7. Evaluation of visual stress symptoms in age-matched dyslexic, Meares-Irlen syndrome and normal adults

    PubMed Central

    Alanazi, Mana A.; Alanazi, Saud A.; Osuagwu, Uchechukwu L.

    2016-01-01

    AIM To examine the prevalence of dyslexia and Meares-Irlen syndrome (MIS) among female students and determine their level of visual stress in comparison with normal subjects. METHODS A random sample of 450 female medical students of King Saud University Riyadh (age range, 18-30y) responded to a wide range of questions designed to accomplish the aims of this study. The detailed questionnaire consisted of 54 questions with 12 questions enquiring on ocular history and demography of participants while 42 questions were on visual symptoms. Items were categorized into critical and non-critical questions (CQ and NCQ) and were rated on four point Likert scale. Based on the responses obtained, the subjects were grouped into normal (control), dyslexic with or without MIS (Group 1) and subjects with MIS only (Group 2). Responses were analysed as averages and mean scores were calculated and compared between groups using one way analysis of variance to evaluate total visual stress score (TVSS=NCQ+CQ), critical and non-critical visual stress scores. The relationship between categorical variables such as age, handedness and condition were assessed with Chi-square test. RESULTS The completion rate was 97.6% and majority of the respondents (92%) were normal readers, 2% dyslexic and 6% had MIS. They were age-matched. More than half of the participants had visited an eye care practitioner in the last 2y. About 13% were recommended eye exercises and one participant experienced pattern glare. Hand preference was not associated with any condition but Group 1 subjects (3/9, 33%) were significantly more likely to be diagnosed of lazy eye than Group 2 (2/27, 7%) and control (27/414, 7%) subjects. The mean±SD of TVSS responses were 63±14 and it was 44±9 for CQ and 19±5 for NCQ. Responses from all three variables were normally distributed but the CQ responses were on the average more positive (82%) in Group 2 and less positive (46%) in Group 1 than control. With NCQ, the responses were

  8. Chattering free adaptive multivariable sliding mode controller for systems with matched and mismatched uncertainty.

    PubMed

    Mondal, Sanjoy; Mahanta, Chitralekha

    2013-05-01

    In this paper, a chattering free adaptive sliding mode controller (SMC) is proposed for stabilizing a class of multi-input multi-output (MIMO) systems affected by both matched and mismatched types of uncertainties. The proposed controller uses a proportional plus integral sliding surface whose gain is adaptively tuned to prevent overestimation. A vertical take-off and landing (VTOL) aircraft system is simulated to demonstrate the effectiveness of the proposed control scheme. Copyright © 2013 ISA. Published by Elsevier Ltd. All rights reserved.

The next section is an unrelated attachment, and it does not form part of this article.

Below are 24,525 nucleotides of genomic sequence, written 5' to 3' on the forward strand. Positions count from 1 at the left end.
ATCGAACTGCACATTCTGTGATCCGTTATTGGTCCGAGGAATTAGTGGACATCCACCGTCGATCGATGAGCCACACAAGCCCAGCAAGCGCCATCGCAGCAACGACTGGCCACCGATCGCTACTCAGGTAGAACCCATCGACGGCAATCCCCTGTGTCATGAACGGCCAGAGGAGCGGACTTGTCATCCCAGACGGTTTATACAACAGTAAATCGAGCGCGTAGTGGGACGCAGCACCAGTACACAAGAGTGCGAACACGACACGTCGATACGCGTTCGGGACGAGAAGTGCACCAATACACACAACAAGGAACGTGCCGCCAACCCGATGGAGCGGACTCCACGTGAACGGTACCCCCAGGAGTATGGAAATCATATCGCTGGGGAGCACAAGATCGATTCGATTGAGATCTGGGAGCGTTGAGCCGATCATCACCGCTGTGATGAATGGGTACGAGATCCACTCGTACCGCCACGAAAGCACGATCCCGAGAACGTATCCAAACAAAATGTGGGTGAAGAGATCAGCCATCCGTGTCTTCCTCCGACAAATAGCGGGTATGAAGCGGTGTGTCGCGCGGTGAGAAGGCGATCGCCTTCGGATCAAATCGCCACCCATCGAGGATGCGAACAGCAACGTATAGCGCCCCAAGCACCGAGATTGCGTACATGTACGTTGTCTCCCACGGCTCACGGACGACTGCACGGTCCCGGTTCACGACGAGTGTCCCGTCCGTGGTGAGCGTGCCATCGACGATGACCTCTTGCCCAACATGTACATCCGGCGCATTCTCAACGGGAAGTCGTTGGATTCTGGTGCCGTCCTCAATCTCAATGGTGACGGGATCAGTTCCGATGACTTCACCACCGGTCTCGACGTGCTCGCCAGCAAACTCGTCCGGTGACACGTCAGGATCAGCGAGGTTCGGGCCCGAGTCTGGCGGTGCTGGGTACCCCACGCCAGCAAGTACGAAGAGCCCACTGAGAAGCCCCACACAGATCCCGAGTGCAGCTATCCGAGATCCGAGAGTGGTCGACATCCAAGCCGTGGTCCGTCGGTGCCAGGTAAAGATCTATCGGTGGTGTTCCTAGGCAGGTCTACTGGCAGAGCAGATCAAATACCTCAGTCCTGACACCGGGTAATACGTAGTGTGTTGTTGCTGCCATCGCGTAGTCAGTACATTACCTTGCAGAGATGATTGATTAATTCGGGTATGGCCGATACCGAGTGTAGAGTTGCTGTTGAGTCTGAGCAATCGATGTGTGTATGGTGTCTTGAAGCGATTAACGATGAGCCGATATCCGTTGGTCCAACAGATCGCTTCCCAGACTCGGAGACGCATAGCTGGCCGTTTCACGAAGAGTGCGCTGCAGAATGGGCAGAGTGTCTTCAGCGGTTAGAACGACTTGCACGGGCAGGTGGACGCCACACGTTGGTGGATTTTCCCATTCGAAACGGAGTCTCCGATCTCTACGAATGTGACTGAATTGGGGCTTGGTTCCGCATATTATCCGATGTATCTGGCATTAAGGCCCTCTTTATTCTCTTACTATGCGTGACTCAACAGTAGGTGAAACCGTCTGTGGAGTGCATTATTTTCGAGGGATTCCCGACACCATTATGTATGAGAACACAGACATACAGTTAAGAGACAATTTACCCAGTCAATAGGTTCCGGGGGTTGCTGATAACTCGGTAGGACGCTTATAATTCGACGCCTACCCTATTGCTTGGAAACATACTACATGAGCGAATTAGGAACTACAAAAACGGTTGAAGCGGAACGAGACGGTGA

9. Risk factors for pulmonary tuberculosis in Croatia: a matched case–control study

    PubMed Central

    2013-01-01

    Background Mycobacterium tuberculosis is a necessary, but not sufficient, cause of tuberculosis. A number of studies have addressed the issue of risk factors for tuberculosis development. Croatia is a European country with an incidence rate of 14/100 000 which is slowly decreasing. The aim of this study is to evaluate the potential demographic, socioeconomic, behavioural and biological risk factors for tuberculosis in Croatia in comparison to other high-income, low-incidence European countries. Methods A total of 300 tuberculosis patients were matched for age, sex and county of residence to 300 controls randomly selected from general practitioners’ registers. They were interviewed and their medical records were evaluated for variables broadly described as potential risk factors. Results In multiple logistic regression, the following factors were significant: parents born in a particular neighbouring county (Bosnia and Herzegovina) (OR = 3.90, 95% CI 2.01-7.58), the lowest level of education (OR = 3.44, 95% CI 1.39-8.50), poor household equipment (OR = 4.72, 95% CI 1.51-14.76), unemployment (OR = 2.69, 95% CI 1.18-6.16), contact with tuberculosis (OR = 2.19, 95% CI 1.27-3.77), former (OR = 2.27, 95% CI 1.19-4.33) and current smoking habits (OR = 2.35, 95% CI 1.27-4.36), diabetes (OR = 2.38, 95% CI 1.05-5.38), a malignant disease (OR = 5.79, 95% CI 1.49-22.42), being underweight in the previous year (OR = 13.57, 95% CI 1.21-152.38). Conclusion In our study, the identified risk groups for tuberculosis reflect a complex interaction between socioeconomic conditions, lifestyle and non-communicable diseases. Interventions focused on poverty will undoubtedly be useful, but not sufficient. Tuberculosis control would benefit from a combination of broad public health activities aimed at the prevention and control of risky lifestyles and non-communicable diseases, interventions outside the health sector, and efforts to constantly